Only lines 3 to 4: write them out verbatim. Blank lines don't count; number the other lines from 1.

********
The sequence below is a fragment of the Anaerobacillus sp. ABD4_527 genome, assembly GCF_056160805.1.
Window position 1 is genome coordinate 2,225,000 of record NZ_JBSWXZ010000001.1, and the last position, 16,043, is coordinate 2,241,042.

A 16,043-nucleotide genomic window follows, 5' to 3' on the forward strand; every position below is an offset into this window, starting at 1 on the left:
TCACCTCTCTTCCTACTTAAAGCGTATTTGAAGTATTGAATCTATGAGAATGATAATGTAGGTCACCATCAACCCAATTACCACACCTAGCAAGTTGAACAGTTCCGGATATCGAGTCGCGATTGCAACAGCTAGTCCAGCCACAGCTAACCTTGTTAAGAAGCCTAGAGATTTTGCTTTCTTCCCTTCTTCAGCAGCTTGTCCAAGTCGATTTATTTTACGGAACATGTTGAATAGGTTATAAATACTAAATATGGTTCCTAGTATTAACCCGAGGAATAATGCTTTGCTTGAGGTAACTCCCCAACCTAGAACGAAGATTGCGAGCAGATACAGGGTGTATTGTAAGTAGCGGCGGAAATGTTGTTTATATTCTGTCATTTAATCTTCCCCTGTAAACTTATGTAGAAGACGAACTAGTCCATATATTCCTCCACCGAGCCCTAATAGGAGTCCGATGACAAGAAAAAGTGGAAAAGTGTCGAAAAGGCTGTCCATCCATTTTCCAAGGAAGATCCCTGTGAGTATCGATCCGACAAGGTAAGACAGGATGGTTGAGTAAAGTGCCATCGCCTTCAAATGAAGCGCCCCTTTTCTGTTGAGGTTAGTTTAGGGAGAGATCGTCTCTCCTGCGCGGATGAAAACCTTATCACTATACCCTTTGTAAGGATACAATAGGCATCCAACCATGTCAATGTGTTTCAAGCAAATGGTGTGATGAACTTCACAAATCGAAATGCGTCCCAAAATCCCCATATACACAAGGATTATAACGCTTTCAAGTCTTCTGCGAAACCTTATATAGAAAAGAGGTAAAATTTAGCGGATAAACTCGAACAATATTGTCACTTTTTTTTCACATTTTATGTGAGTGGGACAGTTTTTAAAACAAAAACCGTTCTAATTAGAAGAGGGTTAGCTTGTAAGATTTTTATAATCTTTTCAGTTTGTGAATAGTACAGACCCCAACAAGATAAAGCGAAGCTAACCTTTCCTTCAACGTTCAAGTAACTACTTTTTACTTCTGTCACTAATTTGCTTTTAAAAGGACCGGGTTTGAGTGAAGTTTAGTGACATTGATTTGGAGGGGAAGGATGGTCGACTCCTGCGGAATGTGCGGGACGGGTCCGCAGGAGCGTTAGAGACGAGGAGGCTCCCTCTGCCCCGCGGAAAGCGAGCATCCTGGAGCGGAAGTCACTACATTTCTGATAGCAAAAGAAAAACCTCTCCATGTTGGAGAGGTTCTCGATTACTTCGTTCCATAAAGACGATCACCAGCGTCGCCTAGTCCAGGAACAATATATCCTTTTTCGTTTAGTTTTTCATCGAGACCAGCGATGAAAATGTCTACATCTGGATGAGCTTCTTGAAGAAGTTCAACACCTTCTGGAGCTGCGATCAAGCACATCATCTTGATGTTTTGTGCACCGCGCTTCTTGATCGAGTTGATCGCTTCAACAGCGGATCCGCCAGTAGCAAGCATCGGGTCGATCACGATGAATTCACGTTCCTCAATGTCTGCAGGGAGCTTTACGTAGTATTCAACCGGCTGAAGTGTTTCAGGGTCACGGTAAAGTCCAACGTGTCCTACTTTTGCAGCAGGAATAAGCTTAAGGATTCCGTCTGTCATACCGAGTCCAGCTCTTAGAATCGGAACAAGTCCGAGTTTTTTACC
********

A 16,043-nucleotide genomic window follows, 5' to 3' on the forward strand; every position below is an offset into this window, starting at 1 on the left:
TCACCTCTCTTCCTACTTAAAGCGTATTTGAAGTATTGAATCTATGAGAATGATAATGTAGGTCACCATCAACCCAATTACCACACCTAGCAAGTTGAACAGTTCCGGATATCGAGTCGCGATTGCAACAGCTAGTCCAGCCACAGCTAACCTTGTTAAGAAGCCTAGAGATTTTGCTTTCTTCCCTTCTTCAGCAGCTTGTCCAAGTCGATTTATTTTACGGAACATGTTGAATAGGTTATAAATACTAAATATGGTTCCTAGTATTAACCCGAGGAATAATGCTTTGCTTGAGGTAACTCCCCAACCTAGAACGAAGATTGCGAGCAGATACAGGGTGTATTGTAAGTAGCGGCGGAAATGTTGTTTATATTCTGTCATTTAATCTTCCCCTGTAAACTTATGTAGAAGACGAACTAGTCCATATATTCCTCCACCGAGCCCTAATAGGAGTCCGATGACAAGAAAAAGTGGAAAAGTGTCGAAAAGGCTGTCCATCCATTTTCCAAGGAAGATCCCTGTGAGTATCGATCCGACAAGGTAAGACAGGATGGTTGAGTAAAGTGCCATCGCCTTCAAATGAAGCGCCCCTTTTCTGTTGAGGTTAGTTTAGGGAGAGATCGTCTCTCCTGCGCGGATGAAAACCTTATCACTATACCCTTTGTAAGGATACAATAGGCATCCAACCATGTCAATGTGTTTCAAGCAAATGGTGTGATGAACTTCACAAATCGAAATGCGTCCCAAAATCCCCATATACACAAGGATTATAACGCTTTCAAGTCTTCTGCGAAACCTTATATAGAAAAGAGGTAAAATTTAGCGGATAAACTCGAACAATATTGTCACTTTTTTTTCACATTTTATGTGAGTGGGACAGTTTTTAAAACAAAAACCGTTCTAATTAGAAGAGGGTTAGCTTGTAAGATTTTTATAATCTTTTCAGTTTGTGAATAGTACAGACCCCAACAAGATAAAGCGAAGCTAACCTTTCCTTCAACGTTCAAGTAACTACTTTTTACTTCTGTCACTAATTTGCTTTTAAAAGGACCGGGTTTGAGTGAAGTTTAGTGACATTGATTTGGAGGGGAAGGATGGTCGACTCCTGCGGAATGTGCGGGACGGGTCCGCAGGAGCGTTAGAGACGAGGAGGCTCCCTCTGCCCCGCGGAAAGCGAGCATCCTGGAGCGGAAGTCACTACATTTCTGATAGCAAAAGAAAAACCTCTCCATGTTGGAGAGGTTCTCGATTACTTCGTTCCATAAAGACGATCACCAGCGTCGCCTAGTCCAGGAACAATATATCCTTTTTCGTTTAGTTTTTCATCGAGACCAGCGATGAAAATGTCTACATCTGGATGAGCTTCTTGAAGAAGTTCAACACCTTCTGGAGCTGCGATCAAGCACATCATCTTGATGTTTTGTGCACCGCGCTTCTTGATCGAGTTGATCGCTTCAACAGCGGATCCGCCAGTAGCAAGCATCGGGTCGATCACGATGAATTCACGTTCCTCAATGTCTGCAGGGAGCTTTACGTAGTATTCAACCGGCTGAAGTGTTTCAGGGTCACGGTAAAGTCCAACGTGTCCTACTTTTGCAGCAGGAATAAGCTTAAGGATTCCGTCTGTCATACCGAGTCCAGCTCTTAGAATCGGAACAAGTCCGAGTTTTTTACC